I don't recommend Doctor Sleep, especially if you loved The Shining. I don't know what the fanboys down at goodreads are giving it 4.15 stars for; I found it incredibly tawdry. The description of Danny's addiction to alcohol is really good, though. If it were a book about understanding addiction, then I would recommend it, but it's not. It's supposed to be a supernatural horror, but there is no horror in it. The lead antagonist, Rose, is not scary in the slightest. This is from the pen of the guy who created Pennywise the Dancing Clown, but this woman is just plain rubbish, and her description is jarring. She has a single discoloured tusk for a tooth and wears a top-hat at a jaunty angle. All I think of is the Walrus from Disney's take on the Walrus and the Carpenter. She flaps an squawks around, constantly calling the teenage protagonist "bitchgirl" and SHOUTING A LOT LIKE THIS. Terrifying. It feels as though King is writing on autopilot, which is odd, because I thought he'd go all-out for this one. It was never going to be another claustrophobic labyrinth like the Overlook Hotel was, but jeez, he went completely the other way. The story spreads out across states, decades, and wide-open spaces. Everything feels so open and anti-The Shining. There's no tension at all. Also, the bad guys are masquerading as hicks, but really, they're just a bunch of hicks. With supernatural powers and a whole lot of clumsy. King's a man with several million words published now, so there's bound to be some retread over old ground. He uses the same way of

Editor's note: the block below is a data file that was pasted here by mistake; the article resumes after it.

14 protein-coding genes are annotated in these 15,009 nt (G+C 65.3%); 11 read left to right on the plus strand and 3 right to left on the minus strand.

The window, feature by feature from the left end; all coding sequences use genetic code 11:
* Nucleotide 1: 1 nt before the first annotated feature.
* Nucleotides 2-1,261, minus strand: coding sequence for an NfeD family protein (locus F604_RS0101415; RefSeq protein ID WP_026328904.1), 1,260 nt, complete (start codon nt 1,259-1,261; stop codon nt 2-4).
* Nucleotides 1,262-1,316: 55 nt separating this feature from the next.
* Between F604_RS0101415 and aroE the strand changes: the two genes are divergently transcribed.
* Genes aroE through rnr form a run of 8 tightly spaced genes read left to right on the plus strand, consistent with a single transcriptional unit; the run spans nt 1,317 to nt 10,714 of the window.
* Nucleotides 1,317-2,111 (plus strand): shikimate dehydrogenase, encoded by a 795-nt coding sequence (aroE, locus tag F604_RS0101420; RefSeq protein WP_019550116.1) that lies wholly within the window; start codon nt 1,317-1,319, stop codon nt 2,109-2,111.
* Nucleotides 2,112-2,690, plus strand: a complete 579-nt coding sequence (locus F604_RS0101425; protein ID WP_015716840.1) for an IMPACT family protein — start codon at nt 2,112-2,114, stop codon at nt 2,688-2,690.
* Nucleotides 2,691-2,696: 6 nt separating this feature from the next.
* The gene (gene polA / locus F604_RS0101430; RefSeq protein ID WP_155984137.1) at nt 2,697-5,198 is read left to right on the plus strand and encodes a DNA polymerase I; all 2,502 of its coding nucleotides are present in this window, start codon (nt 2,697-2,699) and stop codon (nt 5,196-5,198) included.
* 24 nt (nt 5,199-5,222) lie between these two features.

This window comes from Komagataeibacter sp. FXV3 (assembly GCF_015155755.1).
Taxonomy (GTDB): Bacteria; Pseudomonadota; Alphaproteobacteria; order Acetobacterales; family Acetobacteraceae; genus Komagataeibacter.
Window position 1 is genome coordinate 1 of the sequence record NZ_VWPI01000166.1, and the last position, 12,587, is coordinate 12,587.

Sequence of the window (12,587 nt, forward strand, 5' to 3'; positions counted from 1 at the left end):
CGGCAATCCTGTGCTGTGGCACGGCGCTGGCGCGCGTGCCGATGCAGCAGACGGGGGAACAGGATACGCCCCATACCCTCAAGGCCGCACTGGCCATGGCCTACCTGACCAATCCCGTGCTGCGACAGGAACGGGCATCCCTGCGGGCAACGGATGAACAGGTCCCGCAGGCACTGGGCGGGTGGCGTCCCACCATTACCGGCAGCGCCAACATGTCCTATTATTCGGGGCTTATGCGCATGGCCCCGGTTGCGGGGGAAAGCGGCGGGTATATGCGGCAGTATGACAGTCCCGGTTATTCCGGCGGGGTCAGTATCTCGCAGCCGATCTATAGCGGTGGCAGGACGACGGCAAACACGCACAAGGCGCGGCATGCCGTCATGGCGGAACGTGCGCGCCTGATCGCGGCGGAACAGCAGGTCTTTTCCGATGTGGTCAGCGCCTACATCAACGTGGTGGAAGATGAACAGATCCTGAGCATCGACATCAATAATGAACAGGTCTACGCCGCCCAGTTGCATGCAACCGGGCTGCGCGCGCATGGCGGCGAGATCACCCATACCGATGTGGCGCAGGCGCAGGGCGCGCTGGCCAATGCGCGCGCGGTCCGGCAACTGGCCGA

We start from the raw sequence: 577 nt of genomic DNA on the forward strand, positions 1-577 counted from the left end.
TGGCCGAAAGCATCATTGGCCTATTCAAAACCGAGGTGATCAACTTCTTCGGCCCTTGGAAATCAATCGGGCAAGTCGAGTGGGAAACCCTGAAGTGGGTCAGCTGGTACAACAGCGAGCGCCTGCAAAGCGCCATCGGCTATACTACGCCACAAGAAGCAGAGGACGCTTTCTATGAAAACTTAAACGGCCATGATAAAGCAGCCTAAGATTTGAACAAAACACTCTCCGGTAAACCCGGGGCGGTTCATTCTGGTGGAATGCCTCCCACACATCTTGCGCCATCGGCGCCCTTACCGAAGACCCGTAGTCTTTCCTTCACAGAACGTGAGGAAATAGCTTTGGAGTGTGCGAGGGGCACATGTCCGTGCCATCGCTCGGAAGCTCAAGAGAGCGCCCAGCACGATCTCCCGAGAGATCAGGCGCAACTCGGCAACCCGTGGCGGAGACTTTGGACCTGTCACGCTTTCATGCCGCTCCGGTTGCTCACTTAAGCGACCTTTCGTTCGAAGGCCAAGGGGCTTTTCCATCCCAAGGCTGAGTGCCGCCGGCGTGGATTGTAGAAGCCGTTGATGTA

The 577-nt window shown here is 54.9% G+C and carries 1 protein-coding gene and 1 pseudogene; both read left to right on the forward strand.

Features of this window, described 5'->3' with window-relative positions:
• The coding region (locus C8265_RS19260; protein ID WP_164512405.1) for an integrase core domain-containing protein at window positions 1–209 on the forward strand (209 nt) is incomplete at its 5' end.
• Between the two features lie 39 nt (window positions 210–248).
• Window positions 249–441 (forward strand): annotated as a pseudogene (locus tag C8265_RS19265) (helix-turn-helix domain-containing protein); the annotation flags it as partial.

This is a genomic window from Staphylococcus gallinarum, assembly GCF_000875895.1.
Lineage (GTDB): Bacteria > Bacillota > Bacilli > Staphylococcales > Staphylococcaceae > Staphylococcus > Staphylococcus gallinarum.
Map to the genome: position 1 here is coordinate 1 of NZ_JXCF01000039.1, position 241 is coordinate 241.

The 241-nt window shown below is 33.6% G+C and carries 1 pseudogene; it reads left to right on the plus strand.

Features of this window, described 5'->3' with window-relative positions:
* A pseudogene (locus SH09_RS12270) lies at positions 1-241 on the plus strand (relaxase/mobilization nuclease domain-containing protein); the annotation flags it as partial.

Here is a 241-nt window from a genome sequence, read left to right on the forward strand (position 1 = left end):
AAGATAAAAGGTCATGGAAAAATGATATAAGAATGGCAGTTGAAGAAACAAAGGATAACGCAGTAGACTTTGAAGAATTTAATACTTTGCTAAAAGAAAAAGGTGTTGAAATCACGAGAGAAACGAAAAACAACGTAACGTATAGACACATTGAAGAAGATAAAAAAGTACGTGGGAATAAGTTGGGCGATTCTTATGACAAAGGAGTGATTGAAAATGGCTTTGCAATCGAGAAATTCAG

telepathic communication as he did in Insomnia, where characters like to
interject lines of dialogue and description
by using new lines and thoughts enclosed in brackets, so when a tense moment arrives, you know exactly how to
(i'm scared i'm scared i'm scared, daddy)
feel. It's rather effective, which is why he uses it for pretty much anything; thoughts as well as nonverbal communication. Even when Bill Denbrough beats the devil
(he thrusts his fists against the posts and still insists he sees the ghosts he thrusts his fists)
in IT, and there's been a good 40 novels in between the writing of that and Doctor Sleep. Worst of all, he falls foul of the sin of writing for contemporary audiences: he mentions both 9/11 and iPads. The surest way to make your book sound dated and of a certain decade is to mention an iPad, or any technology which is current-but-not-for-too-long. I believe it's in Misery where the writer muses on being able to make mistakes when he writes as he's no longer using a typewriter but "the latest IBM-compatible personal computer with Word Processor, where you can store a world of words on one single 3.5" floppy disk." It's a good job he was listening to 10cc on his 8-track and watching The Breakfast Club on Betamax as he wrote that, otherwise we'd never know from what era that book's from.
...As such, I recommend you read The Shining and leave it at that.
Actually, seeing as I'm feeling all 80s, why not give Ready Player One, by Ernest Cline, a read. I like that, even though as a futuristic dystopian sci-fi it is way too 80s for its own good.
Away, you scullion! you rampallion! You fustilarian! I'll tickle your catastrophe.